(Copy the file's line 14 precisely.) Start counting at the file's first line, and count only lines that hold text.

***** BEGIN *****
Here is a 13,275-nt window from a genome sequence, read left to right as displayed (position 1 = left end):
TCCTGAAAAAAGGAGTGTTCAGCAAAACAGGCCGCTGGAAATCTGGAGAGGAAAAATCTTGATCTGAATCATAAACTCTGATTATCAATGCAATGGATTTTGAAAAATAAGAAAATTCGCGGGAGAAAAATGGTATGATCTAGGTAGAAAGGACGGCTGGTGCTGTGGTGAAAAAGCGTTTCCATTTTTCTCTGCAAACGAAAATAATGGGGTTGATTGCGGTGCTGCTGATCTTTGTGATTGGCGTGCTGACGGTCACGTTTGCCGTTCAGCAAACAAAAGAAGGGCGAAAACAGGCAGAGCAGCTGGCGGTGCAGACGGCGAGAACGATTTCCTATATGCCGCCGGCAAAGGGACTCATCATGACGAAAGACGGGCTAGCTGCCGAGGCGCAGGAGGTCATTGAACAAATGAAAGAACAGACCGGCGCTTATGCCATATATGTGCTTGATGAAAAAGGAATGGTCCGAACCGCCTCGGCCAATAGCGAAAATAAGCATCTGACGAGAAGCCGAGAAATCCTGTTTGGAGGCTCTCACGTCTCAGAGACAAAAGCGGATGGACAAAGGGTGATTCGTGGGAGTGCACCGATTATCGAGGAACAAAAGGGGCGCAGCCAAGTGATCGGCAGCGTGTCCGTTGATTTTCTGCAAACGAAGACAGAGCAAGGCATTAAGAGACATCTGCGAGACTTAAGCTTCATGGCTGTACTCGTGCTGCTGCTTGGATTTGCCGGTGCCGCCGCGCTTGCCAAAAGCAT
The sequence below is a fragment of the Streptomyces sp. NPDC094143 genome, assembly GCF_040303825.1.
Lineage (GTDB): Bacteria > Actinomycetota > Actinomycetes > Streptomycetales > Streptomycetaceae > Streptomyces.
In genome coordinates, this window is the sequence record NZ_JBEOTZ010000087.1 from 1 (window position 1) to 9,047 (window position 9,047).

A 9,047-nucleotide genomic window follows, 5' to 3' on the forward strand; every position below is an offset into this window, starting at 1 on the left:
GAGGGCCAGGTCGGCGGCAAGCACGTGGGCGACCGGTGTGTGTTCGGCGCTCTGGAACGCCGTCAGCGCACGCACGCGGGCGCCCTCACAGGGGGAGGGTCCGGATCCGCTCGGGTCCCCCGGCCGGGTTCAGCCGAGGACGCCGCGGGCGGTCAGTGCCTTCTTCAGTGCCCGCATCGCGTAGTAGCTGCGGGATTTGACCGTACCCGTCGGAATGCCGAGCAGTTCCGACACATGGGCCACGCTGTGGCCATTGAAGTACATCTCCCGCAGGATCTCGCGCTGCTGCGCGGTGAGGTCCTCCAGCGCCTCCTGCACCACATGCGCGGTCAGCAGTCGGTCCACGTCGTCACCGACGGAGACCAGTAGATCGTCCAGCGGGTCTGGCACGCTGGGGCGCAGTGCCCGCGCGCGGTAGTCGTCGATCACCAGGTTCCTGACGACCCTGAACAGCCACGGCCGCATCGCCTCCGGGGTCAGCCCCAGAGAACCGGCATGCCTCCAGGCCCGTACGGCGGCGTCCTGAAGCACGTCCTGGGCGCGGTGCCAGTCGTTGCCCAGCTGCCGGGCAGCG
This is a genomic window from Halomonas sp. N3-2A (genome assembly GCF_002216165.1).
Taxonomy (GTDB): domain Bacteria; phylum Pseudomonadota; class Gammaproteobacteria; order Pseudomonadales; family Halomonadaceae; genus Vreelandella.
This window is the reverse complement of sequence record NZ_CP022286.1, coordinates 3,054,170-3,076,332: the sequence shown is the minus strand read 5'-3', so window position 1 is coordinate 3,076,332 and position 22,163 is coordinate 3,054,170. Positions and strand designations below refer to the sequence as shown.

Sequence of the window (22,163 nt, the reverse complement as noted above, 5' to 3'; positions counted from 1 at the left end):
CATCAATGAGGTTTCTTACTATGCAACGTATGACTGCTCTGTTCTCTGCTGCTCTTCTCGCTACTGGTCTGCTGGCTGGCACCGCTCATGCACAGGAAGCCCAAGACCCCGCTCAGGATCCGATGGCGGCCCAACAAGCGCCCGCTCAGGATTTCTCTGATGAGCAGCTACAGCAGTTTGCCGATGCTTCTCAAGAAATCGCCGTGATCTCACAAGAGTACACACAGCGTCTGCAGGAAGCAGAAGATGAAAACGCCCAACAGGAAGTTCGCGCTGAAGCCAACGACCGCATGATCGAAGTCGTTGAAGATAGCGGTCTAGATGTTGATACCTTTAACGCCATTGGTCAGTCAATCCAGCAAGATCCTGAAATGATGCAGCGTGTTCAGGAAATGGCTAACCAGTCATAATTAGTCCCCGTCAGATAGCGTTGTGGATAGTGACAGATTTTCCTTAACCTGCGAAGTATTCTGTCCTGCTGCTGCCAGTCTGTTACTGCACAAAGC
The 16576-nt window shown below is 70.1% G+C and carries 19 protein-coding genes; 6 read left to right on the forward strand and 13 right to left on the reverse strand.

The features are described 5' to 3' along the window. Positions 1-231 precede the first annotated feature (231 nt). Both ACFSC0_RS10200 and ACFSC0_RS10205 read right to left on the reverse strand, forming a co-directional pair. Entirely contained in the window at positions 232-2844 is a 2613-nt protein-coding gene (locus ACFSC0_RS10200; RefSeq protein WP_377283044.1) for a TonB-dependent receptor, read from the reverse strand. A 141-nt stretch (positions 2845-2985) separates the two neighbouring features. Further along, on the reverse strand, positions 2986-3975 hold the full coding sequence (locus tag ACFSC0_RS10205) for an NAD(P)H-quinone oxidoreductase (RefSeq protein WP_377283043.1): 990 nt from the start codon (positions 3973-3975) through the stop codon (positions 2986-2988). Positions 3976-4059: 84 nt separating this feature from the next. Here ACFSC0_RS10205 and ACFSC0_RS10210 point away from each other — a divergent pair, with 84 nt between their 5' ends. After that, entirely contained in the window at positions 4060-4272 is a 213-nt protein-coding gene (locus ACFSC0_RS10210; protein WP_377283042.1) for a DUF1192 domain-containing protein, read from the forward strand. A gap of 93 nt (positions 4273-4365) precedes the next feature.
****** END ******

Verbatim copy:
The features are described 5' to 3' along the window. Positions 1-231 precede the first annotated feature (231 nt). Both ACFSC0_RS10200 and ACFSC0_RS10205 read right to left on the reverse strand, forming a co-directional pair. Entirely contained in the window at positions 232-2844 is a 2613-nt protein-coding gene (locus ACFSC0_RS10200; RefSeq protein WP_377283044.1) for a TonB-dependent receptor, read from the reverse strand. A 141-nt stretch (positions 2845-2985) separates the two neighbouring features. Further along, on the reverse strand, positions 2986-3975 hold the full coding sequence (locus tag ACFSC0_RS10205) for an NAD(P)H-quinone oxidoreductase (RefSeq protein WP_377283043.1): 990 nt from the start codon (positions 3973-3975) through the stop codon (positions 2986-2988). Positions 3976-4059: 84 nt separating this feature from the next. Here ACFSC0_RS10205 and ACFSC0_RS10210 point away from each other — a divergent pair, with 84 nt between their 5' ends. After that, entirely contained in the window at positions 4060-4272 is a 213-nt protein-coding gene (locus ACFSC0_RS10210; protein WP_377283042.1) for a DUF1192 domain-containing protein, read from the forward strand. A gap of 93 nt (positions 4273-4365) precedes the next feature.